After the first five chapters you should have a good understanding of the 68HC12 instructions and how they are used to create the WHYP language. The next six chapters will use WHYP as a tool to explore and understand the 1/0 capabilities of the 68HC12 (and 68HC11). The important topic of interrupts is introduced in Chapter 6 and specific examples of using interrupts in conjunction with various 1/0 functions are given in Chapters 7-11.
Parallel interfacing will be discussed in Chapter 7 where examples will be given of interfacing a 6SHC12 to seven-segment displays, hex keypads, and liquid crystal displays. Real-time interrupts are used to program interrupt-driven traffic lights.
Chapter 8 will cover the 68HC12 Serial Peripheral Interface (SPI) where it will be shown how to interface keypads and sevensegment displays using the SPI. The 68HCll and 68HC12 Analog-to-Digital (A/D) converter is described in Chapter 9 where an example is given of the design of a digital compass.
The 68HC12 programmable timer is discussed in Chapter 10 where examples are given of using output compares, input captures, and the pulse accumulator. Examples of using interrupts include the generation of a pulse train and the measurement of the period of a pulse train. An example of storing hex keypad pressings in a circular queue using interrupts is also included in Chapter 10. As a final example of using interrupts a design is given of a sonar tape measure using the Polaroid ultrasonic transducer.
Chapter 11 deals with the Serial Communication Interface (SCI) which is the module used by the 68HC12 to communicate with the PC.
Chapters 1-11 provide all the basic material needed to program a 68HC12 microcontroller for most applications. These chapters can form the basis of a one-term projects-oriented capstone design course at the senior/graduate level.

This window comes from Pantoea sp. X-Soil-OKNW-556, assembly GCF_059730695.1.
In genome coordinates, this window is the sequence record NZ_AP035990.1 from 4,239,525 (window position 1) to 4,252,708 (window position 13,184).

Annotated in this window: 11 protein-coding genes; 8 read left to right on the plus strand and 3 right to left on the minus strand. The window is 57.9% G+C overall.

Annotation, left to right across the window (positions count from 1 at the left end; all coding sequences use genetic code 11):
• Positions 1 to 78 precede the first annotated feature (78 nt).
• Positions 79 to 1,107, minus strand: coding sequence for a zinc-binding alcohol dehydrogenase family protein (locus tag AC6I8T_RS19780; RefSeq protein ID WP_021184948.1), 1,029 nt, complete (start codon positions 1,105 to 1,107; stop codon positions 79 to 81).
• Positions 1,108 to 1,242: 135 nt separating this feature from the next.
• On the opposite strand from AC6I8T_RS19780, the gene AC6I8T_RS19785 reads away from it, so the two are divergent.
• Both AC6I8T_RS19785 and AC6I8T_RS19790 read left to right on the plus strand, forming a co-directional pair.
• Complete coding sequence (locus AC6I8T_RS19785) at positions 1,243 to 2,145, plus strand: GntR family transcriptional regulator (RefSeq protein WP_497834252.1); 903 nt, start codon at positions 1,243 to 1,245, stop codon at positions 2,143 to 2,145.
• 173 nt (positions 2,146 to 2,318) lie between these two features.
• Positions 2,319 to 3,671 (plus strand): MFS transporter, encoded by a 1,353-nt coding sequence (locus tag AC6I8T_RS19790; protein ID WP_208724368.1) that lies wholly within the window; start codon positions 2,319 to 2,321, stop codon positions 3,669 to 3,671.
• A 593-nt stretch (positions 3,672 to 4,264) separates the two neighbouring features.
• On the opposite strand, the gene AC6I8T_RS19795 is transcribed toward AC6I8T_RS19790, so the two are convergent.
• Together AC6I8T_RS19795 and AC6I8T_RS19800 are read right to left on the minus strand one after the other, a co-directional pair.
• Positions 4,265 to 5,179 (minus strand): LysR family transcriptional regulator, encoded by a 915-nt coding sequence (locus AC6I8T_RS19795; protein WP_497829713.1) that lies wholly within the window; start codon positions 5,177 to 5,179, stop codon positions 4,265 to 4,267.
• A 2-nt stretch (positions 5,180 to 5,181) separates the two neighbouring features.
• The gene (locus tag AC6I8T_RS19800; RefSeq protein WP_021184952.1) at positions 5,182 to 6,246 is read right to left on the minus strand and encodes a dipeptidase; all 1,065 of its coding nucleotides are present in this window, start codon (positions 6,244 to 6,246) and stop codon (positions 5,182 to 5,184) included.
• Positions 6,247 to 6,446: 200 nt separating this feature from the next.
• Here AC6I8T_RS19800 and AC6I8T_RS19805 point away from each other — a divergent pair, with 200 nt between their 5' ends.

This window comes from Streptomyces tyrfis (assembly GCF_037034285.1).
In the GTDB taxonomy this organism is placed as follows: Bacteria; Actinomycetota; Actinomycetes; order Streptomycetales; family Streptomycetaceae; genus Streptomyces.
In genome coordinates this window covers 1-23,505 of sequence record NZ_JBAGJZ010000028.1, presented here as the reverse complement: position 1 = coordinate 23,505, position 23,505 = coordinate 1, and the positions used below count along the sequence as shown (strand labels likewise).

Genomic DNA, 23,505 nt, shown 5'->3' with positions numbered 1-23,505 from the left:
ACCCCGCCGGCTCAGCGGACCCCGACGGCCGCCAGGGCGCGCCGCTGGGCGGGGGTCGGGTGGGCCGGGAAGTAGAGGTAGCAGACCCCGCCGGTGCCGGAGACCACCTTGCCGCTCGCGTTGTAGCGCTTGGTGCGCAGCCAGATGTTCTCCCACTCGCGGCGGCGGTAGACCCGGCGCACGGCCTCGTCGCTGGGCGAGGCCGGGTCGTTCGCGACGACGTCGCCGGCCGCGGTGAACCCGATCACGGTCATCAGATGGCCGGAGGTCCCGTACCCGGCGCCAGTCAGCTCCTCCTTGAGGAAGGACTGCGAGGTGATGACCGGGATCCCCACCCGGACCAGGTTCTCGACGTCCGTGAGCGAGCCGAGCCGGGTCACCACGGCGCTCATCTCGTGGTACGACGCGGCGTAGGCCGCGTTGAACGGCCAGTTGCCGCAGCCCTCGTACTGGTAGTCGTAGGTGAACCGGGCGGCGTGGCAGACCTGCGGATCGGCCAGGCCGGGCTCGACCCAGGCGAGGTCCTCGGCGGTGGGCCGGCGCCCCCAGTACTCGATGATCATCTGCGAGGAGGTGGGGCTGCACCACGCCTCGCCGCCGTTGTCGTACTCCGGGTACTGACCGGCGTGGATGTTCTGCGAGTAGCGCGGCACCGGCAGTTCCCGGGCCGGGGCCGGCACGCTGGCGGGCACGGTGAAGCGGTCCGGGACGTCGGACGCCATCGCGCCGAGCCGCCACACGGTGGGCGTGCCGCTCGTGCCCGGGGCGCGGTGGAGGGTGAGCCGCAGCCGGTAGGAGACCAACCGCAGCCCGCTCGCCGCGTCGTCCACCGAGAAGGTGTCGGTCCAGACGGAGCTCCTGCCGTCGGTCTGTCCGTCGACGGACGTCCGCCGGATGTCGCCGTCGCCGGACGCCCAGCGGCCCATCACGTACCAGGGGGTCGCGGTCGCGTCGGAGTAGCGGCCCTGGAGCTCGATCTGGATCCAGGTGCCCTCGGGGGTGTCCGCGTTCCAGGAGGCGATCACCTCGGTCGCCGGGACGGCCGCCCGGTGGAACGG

The material in Chapters 12 and 13 will be of interest to those who want access to more advanced topics related to programming in WHYP Chapter 12 describes how to convert ASCII number strings to binary numbers and vice versa. Chapter 13 shows how you can create defining words using the CREATE ... DOES> construct. These defining words are used to create jump tables and various data structures in WHYP.
The 68HC12 has special instructions that facilitate the implementation of fuzzy control. Chapter 14 discusses fuzzy control and shows how to design a fuzzy controller using WHYP on a 68HC12.
A number of special topics related to the 68HC12 are covered in Chapter 15 and as mentioned above Chapters 16 and 17 describe the C + + program for that part of WHYP that runs on the PC. The appendices contain the 68HC12 and 68HCll instruction sets, plus useful information about WHYP, including procedures for installing WHYP on various evaluation boards.